(9) Detection monitoring program. An owner or operator required to establish a detection monitoring program under this subsection must, at a minimum, discharge the responsibilities described in this subsection.
(a) The owner or operator must monitor for indicator parameters (e.g., pH, specific conductance, total organic carbon (TOC), total organic halogen (TOX), or heavy metals), waste constituents, or reaction products that provide a reliable indication of the presence of dangerous constituents in groundwater. The department will specify the parameters or constituents to be monitored in the facility permit, after considering the following factors:
(i) The types, quantities, and concentrations of constituents in wastes managed at the regulated unit;
(ii) The mobility, stability, and persistence of waste constituents or their reaction products in the unsaturated zone beneath the waste management area;
(iii) The detectability of indicator parameters, waste constituents, and reaction products in groundwater; and
(iv) The concentrations or values and coefficients of variation of proposed monitoring parameters or constituents in the groundwater background.
(b) The owner or operator must install a groundwater monitoring system at the compliance point, as specified under subsection (6) of this section. The groundwater monitoring system must comply with subsection (8)(a)(ii), (b), and (c) of this section.
(c) The owner or operator must conduct a groundwater monitoring program for each chemical parameter and dangerous constituent specified in the permit pursuant to (a) of this subsection in accordance with subsection (8)(g) of this section. The owner or operator must maintain a record of groundwater analytical data as measured and in a form necessary for the determination of statistical significance under subsection (8)(h) of this section.
(d) The department will specify the frequencies for collecting samples and conducting statistical tests to determine whether there is statistically significant evidence of contamination for any parameter or dangerous constituent specified in the permit under (a) of this subsection in accordance with subsection (8)(g) of this section.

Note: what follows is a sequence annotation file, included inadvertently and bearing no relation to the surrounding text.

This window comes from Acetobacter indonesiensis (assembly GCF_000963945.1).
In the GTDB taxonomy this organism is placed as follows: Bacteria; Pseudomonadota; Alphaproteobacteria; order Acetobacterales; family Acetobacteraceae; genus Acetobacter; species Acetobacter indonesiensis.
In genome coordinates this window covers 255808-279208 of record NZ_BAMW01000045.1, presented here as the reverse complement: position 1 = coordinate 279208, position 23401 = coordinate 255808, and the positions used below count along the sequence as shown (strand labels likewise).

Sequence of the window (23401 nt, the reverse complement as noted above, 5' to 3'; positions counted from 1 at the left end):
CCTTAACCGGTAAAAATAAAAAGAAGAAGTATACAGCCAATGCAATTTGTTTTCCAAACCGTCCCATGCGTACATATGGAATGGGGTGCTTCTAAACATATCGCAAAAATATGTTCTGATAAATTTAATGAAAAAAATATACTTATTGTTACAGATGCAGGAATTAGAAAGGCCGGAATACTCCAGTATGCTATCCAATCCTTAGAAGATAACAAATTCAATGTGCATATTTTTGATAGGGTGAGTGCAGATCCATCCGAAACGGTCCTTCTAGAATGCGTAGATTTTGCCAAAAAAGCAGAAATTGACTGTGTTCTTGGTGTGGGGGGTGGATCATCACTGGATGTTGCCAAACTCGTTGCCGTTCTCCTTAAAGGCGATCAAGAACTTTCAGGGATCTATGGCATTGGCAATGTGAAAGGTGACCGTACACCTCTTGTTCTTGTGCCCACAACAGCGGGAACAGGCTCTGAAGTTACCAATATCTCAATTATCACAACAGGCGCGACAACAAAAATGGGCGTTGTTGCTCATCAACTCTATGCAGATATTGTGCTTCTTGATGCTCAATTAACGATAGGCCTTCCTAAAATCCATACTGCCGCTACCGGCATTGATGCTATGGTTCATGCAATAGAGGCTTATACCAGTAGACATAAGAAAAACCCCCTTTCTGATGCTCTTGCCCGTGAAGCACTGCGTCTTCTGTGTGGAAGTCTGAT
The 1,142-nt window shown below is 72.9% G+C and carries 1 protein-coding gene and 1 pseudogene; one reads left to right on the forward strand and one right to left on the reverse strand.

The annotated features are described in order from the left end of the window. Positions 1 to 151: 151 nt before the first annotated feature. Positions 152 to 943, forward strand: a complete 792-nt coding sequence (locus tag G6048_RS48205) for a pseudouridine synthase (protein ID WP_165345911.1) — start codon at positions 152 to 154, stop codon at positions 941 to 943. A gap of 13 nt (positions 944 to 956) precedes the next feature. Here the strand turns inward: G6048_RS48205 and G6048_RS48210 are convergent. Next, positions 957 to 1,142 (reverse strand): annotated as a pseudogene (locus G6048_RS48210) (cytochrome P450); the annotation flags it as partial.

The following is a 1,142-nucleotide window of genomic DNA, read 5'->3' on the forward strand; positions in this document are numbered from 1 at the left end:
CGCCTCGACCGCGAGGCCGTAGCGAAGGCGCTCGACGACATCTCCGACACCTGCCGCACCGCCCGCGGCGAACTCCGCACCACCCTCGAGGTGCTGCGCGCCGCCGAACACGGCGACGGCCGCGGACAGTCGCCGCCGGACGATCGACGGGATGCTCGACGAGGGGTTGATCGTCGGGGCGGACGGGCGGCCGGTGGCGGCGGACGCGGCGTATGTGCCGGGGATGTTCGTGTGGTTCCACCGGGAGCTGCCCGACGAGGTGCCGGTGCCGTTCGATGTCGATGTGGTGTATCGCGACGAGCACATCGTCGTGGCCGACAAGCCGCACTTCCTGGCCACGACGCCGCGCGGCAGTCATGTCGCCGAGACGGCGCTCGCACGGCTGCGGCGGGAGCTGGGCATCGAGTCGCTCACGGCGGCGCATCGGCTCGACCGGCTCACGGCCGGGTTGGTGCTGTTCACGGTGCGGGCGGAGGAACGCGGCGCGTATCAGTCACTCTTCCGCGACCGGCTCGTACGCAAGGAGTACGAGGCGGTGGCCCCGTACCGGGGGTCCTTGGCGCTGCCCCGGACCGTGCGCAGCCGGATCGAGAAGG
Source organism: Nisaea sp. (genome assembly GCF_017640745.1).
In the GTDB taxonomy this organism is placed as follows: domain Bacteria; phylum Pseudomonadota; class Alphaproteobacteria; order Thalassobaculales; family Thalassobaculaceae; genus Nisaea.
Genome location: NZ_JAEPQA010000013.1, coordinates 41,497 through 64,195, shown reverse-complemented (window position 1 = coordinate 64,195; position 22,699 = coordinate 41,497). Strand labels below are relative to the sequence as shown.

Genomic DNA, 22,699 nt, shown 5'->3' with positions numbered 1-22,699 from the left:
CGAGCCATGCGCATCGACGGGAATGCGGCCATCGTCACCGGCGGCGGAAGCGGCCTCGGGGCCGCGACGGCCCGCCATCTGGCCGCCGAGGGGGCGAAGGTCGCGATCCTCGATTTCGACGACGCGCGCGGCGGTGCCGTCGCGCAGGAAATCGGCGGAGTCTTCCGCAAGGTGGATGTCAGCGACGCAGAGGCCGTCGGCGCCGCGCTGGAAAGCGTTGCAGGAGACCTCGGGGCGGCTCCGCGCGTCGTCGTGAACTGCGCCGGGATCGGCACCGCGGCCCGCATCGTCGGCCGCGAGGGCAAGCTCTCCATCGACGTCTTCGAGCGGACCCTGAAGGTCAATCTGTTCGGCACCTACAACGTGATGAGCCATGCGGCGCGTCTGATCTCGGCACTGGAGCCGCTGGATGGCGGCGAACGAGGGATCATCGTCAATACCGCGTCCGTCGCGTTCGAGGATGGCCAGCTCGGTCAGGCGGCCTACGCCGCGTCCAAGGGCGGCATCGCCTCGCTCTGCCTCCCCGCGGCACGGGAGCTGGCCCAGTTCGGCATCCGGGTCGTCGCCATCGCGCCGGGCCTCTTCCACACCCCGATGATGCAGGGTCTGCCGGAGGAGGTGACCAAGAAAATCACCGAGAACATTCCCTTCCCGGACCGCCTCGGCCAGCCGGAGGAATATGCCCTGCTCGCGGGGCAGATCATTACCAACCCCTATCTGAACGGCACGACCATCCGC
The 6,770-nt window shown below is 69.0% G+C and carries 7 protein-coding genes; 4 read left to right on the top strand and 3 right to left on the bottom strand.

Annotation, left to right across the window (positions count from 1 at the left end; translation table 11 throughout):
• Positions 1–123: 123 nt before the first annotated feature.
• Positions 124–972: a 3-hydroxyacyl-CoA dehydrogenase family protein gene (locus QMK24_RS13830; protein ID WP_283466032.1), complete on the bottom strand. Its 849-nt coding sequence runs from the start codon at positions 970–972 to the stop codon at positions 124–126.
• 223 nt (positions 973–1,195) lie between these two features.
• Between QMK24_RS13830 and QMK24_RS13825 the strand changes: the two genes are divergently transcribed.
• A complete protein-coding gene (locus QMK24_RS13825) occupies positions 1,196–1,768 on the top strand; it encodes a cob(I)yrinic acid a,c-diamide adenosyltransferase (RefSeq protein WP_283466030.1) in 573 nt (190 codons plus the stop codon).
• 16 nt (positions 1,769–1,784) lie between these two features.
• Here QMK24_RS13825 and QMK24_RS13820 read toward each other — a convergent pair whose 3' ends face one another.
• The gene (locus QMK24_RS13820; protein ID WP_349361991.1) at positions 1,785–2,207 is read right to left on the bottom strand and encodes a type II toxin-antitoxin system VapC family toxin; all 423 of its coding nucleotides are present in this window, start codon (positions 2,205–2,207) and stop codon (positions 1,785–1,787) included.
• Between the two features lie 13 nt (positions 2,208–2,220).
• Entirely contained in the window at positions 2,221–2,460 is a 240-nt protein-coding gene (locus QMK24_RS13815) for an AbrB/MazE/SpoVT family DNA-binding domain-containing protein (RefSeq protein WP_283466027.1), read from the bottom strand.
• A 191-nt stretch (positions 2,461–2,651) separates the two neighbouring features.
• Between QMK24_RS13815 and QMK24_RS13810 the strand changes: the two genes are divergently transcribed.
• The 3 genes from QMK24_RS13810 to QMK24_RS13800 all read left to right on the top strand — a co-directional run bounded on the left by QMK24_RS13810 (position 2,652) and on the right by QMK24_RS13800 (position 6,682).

(e) The owner or operator must determine the groundwater flow rate and direction in the uppermost aquifer at least annually.
(f) The owner or operator must determine whether there is statistically significant evidence of contamination for any chemical parameter of dangerous constituent specified in the permit pursuant to (a) of this subsection at a frequency specified under (d) of this subsection.
(i) In determining whether statistically significant evidence of contamination exists, the owner or operator must use the method(s) specified in the permit under subsection (8)(h) of this section. These method(s) must compare data collected at the compliance point(s) to the background groundwater quality data.
(ii) The owner or operator must determine whether there is statistically significant evidence of contamination at each monitoring well as the compliance point within a reasonable period of time after completion of sampling. The department will specify in the facility permit what period of time is reasonable after considering the complexity of the statistical test and the availability of laboratory facilities to perform the analysis of groundwater samples.
(g) If the owner or operator determines pursuant to (f) of this subsection that there is statistically significant evidence of contamination for chemical parameters or dangerous constituents specified pursuant to (a) of this subsection at any monitoring well at the compliance point, he or she must:
(i) Notify the department of this finding in writing within seven days. The notification must indicate what chemical parameters or dangerous constituents have shown statistically significant evidence of contamination:
(ii) Immediately sample the groundwater in all monitoring wells and determine whether constituents in the Appendix "Ground-Water Monitoring List" in Chemical Testing Methods for Designating Dangerous Waste which is incorporated at WAC 173-303-110 (3)(c) are present, and if so, in what concentration. However, the department, on a discretionary basis, may allow sampling for a site-specific subset of constituents from the "Ground-Water Monitoring List" Appendix and other representative/related waste constituents.
(iii) For any "Ground-Water Monitoring List" Appendix compounds found in the analysis pursuant to (g)(ii) of this subsection, the owner or operator may resample within one month or according to an alternative site-specific schedule approved by the director and repeat the analysis for those compounds detected. If the results of the second analysis confirm the initial results, then these constituents will form the basis for compliance monitoring. If the owner or operator does not resample for the compounds in (g)(ii) of this subsection, the dangerous constituents found during this initial "Ground-Water Monitoring List" Appendix analysis will form the basis for compliance monitoring.